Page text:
Who do you imagine said this?
“[Trade-unions] seem natural to the passing phase of social evolution, and may have beneficial functions under existing conditions. . . .”
If you guessed some wily labor leader or social democrat, you are wrong. British laissez-faire advocate Herbert Spencer (1820-1903) wrote those words in his Principles of Sociology (1896). Spencer was the most prominent and respected individualist philosopher of his time. To this day his voluminous scholarly and popular writing remains an important resource for adherents of the freedom philosophy.
Spencer’s statement, then, may surprise some readers. It shouldn’t. Our libertarian forebears put the plight of workers at the top of their concerns. In England feudalism had not entirely disappeared, many people had been pushed off the land through enclosure, and true laissez faire was nowhere in evidence. Neomercantilism, or what Albert Jay Nock called the “Merchant-state,” was the rule. For example, early in the Industrial Revolution worker “combinations” were outlawed in England and people were not free leave their home parishes in search of better employment opportunities, something decried by Adam Smith. When these laws were finally repealed, workers were hampered by other state interventions, such as land engrossment, patents, government-backed banking cartels, and tariffs. To be sure, living standards improved, but to the extent that government stifled free competition, workers were deprived of bargaining power and their full free-market reward.
Spencer is famous for setting out a theory of social evolution, according to which society was moving from the rigidly hierarchical “militant” type to the open, contract-based “industrial” type. Society was still in transition and had a long way to go. (See my “Austrian Exploitation Theory.” )
Spencer begins his discussion of unions by noting that worker guilds (like employers) historically preferred suppression of competition to the uncertainties of market rivalry. He criticizes the hypocrisy of workers who applaud competition that lowers the price of bread, but oppose competition that lowers the price of labor. He also argues that agitation for higher wages, if successful throughout the economy, would do workers no good because prices and hence the cost of living would rise as a consequence. (This analysis requires some assumptions that may not in fact hold.)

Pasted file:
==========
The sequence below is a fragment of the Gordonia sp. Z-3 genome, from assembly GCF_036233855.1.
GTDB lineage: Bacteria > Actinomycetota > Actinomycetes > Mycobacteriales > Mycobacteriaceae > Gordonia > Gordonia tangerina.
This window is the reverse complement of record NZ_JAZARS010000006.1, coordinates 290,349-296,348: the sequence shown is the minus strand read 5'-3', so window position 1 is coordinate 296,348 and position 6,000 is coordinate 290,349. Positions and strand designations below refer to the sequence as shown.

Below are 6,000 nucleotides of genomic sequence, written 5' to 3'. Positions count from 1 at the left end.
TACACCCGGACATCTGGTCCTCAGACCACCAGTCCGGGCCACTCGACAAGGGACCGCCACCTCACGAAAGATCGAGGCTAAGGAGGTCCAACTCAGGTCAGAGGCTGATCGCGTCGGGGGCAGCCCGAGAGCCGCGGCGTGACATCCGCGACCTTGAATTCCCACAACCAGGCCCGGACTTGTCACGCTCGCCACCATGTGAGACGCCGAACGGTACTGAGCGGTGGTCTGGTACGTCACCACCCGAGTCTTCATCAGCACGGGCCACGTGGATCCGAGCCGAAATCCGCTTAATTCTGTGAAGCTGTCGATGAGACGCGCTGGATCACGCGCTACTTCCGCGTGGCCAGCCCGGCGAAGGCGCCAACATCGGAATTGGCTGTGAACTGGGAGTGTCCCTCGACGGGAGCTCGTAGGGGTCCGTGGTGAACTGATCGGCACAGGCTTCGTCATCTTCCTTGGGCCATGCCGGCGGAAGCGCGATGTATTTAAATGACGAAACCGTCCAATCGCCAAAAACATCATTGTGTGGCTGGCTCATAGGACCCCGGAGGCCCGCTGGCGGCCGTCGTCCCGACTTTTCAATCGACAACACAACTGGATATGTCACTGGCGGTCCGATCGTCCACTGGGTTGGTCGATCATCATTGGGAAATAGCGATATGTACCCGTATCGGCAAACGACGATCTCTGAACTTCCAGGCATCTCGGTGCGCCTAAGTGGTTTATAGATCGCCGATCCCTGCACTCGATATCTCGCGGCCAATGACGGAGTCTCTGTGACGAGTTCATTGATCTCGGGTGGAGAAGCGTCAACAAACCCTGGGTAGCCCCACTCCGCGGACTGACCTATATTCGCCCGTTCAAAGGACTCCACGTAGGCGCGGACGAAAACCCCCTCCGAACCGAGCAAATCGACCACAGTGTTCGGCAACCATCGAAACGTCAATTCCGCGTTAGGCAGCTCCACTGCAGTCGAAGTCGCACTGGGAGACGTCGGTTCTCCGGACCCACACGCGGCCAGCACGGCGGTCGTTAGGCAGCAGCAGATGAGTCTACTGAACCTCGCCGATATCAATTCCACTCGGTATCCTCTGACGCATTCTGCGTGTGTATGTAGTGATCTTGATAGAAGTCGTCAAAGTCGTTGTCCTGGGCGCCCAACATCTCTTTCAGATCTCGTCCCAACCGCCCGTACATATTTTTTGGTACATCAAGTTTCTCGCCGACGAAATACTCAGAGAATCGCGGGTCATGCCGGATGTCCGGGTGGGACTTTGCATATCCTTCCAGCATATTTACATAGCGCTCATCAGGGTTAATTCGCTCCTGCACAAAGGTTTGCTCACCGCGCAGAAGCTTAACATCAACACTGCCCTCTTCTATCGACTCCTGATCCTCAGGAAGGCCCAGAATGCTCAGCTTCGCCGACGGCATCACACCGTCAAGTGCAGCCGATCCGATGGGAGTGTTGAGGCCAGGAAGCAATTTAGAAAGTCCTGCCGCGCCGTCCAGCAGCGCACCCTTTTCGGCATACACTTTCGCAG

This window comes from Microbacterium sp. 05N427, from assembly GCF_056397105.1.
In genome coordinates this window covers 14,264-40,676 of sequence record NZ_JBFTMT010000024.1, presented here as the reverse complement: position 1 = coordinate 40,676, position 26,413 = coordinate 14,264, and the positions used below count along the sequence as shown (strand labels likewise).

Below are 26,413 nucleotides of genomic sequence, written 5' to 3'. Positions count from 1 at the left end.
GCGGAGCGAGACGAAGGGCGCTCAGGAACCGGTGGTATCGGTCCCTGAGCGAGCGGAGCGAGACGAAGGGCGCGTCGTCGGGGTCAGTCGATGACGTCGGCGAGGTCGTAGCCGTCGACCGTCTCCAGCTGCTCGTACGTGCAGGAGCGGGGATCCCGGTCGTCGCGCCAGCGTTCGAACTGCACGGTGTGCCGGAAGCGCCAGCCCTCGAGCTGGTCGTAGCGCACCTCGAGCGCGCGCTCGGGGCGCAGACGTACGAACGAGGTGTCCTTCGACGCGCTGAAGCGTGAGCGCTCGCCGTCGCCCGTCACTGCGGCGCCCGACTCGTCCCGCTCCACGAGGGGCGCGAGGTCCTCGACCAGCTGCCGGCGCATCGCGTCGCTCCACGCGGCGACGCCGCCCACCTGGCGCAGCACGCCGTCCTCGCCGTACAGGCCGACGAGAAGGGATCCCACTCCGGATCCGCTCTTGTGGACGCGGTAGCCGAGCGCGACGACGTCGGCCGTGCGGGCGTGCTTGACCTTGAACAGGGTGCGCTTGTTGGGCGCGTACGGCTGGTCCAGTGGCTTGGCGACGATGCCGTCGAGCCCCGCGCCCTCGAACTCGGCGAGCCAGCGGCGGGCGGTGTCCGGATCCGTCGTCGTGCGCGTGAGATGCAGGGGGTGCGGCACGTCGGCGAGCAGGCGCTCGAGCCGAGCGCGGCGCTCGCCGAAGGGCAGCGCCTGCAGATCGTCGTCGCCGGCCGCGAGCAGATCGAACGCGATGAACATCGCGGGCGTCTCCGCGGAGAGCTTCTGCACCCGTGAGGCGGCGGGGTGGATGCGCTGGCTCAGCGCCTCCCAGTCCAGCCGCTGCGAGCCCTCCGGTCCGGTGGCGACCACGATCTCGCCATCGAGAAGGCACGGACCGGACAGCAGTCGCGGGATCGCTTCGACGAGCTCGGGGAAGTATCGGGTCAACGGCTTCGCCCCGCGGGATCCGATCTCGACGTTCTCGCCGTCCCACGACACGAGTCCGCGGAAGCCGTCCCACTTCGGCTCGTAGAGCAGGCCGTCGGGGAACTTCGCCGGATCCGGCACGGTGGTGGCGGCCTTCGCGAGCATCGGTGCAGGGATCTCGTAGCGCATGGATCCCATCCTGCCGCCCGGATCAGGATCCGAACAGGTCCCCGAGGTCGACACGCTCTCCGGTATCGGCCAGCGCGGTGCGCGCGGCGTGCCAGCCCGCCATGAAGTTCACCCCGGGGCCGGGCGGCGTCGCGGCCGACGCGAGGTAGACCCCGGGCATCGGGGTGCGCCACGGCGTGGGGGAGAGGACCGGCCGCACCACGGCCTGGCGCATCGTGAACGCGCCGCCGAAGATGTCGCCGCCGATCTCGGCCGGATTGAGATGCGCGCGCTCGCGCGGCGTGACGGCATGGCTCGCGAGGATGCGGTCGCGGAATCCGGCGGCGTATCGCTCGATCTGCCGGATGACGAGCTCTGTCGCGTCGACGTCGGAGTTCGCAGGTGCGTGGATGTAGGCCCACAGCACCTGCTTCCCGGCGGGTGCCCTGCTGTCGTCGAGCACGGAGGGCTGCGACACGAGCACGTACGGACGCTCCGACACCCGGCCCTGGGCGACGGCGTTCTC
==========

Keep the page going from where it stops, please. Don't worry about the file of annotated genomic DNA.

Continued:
But he also notes that “[u]nder their original form as friendly societies—organizations for rendering mutual aid–[unions] were of course extremely beneficial; and in so far as they subserve this purpose down to the present time, they can scarcely be too much lauded.”
Nevertheless Spencer asks: “Must we say that while ultimately failing in their proposed ends [higher wages], trade-unions do nothing else than inflict grave mischiefs in trying to achieve them?”
His response: “This is too sweeping a conclusion. . . . There is an ultimate gain in moral and physical treatment if there is no ultimate gain in wages.” For example:
Judging from their harsh and cruel conduct in the past, it is tolerably certain that employers are now prevented from doing unfair things which they would else do. Conscious that trade-unions are ever ready to act, they are more prompt to raise wages when trade is flourishing than they would otherwise be; and when there come times of depression, they lower wages only when they cannot otherwise carry on their businesses.
Knowing the power which unions can exert, masters are led to treat the individual members of them with more respect than they would otherwise do: the status of the workman is almost necessarily raised. Moreover, having a strong motive for keeping on good terms with the union, a master is more likely than he would else be to study the general convenience of his men, and to carry on his works in ways conducive to their health.
He thinks unions are necessary because: “Everywhere aggression begets resistance and counter-aggression; and in our present transitional state, semi-militant and semi-industrial, trespasses have to be kept in check by the fear of retaliatory trespasses.”
Spencer, however, is not satisfied with this state of affairs. Recall that he says trade-unions belong to “a passing phase of social evolution.” Passing to what?